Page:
DIY Bathroom Plumbing
DEAR TIM: I definitely have a leaking toilet. I have removed the ceiling beneath it and can see an occasional drip of water running down the actual main pipe beneath the toilet. When you go up to the bathroom, the toilet, floor and the walls are bone dry. Is the leak positively originating from the toilet? What could be the problem and the best way to repair it? Is it a realistic do-it-yourself project? Ed P., Essex Junction, VT
DEAR ED: Although I would not bet my life on the source of the leak, I am 99.999 percent sure the source of the leak is a failed seal between the toilet and the toilet flange. The toilet flange is a special drain pipe fitting that allows you to securely connect a toilet to the actual waste piping. The seal between the toilet and the flange could have failed for any number of reasons.
If you look at the underside of a toilet where the water and waste exit the fixture you will see that the china has a shape similar to a crude funnel. The shape of the toilet flange is also like a funnel only it is larger. When mated together properly, the actual china of the toilet fits loosely inside the actual flange. It is a classic male-female connection of sorts.
It is absolutely necessary for this joint to be sealed permanently. Not only does the seal prevent water leaks, but it also prevents harmful and objectionable sewer gas from escaping into your home. There are two ways to make the seal permanent: traditional wax gaskets or a newer seal device that incorporates high grade rubber o-ring seals with an adjustable sliding collar that attaches to the underside of the toilet.
Once you remove your toilet from the flange you will possibly discover that the toilet flange is not at the correct height. It can be either too high or too low with respect to the finish flooring. Being a licensed master plumber, I have learned over the years that the best seal occurs when the top of the toilet flange is one quarter inch higher than the finished flooring. It is also an enormous advantage to have the finish floor level in the area around the toilet. It goes without saying that the top of the toilet flange should also be level.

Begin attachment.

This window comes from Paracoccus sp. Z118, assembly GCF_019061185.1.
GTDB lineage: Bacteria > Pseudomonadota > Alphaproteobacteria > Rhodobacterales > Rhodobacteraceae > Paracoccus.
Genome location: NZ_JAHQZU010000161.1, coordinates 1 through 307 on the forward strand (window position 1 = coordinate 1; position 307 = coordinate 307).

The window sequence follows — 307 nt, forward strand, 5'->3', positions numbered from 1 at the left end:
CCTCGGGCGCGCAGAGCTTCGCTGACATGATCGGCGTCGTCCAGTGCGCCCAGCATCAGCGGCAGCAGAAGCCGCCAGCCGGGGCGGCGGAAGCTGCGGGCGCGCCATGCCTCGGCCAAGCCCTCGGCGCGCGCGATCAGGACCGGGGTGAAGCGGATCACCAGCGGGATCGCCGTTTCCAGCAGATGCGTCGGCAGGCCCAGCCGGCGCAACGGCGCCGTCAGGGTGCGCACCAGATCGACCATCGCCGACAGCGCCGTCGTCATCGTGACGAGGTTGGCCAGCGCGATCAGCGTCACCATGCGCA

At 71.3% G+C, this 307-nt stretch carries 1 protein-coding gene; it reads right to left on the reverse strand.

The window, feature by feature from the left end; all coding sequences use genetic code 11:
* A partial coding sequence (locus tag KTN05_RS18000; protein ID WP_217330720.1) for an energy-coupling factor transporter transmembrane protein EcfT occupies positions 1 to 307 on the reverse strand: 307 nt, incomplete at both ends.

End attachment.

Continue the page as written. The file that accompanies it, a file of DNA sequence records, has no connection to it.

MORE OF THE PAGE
The toilet flange should also be securely attached to the sub-flooring material. Often this is not the case. Most modern flanges have multiple holes in the outer flange ring. The plumber who installs the flange is supposed to install screws through these holes into the sub-floor below. Do not confuse this task with the function of the actual toilet bolts. The bolts that are used to attach the toilet to the flange will indeed pull the toilet tight against the flange. But if the flange is not secure to the floor, the toilet can still move. Do not rely upon caulk or tile grout between the floor and the toilet to make a toilet like the rock of Gibraltar.
If you discover that the toilet flange is significantly lower than the finished floor surface, you can possibly add flange extenders on top of your existing flange. Not all plumbing inspectors will allow this retrofit. You must make sure that your local plumbing code allows these specialized fittings. These also must be properly sealed so that water and gas can not get between the old flange ring and the new one. If your local code does not permit the use of extenders, the actual piping and flange may have to be re-done. The same is true if the toilet flange is too high.
Working with toilets is not too terribly difficult but there are all sorts of challenges. If you think it is as easy as it is often shown on home improvement television shows, you are in for a surprise! When you disturb an existing toilet you can break the seals between the toilet tank and the toilet bowl. Reconnecting a toilet to the water supply line may also be an adventure. What's more, some plumbing codes and municipalities forbid unlicensed homeowners from working with plumbing drainage and water systems. If you decide to attempt the repair yourself, I sincerely hope you have a second functioning toilet in the home or you feel exceptionally lucky.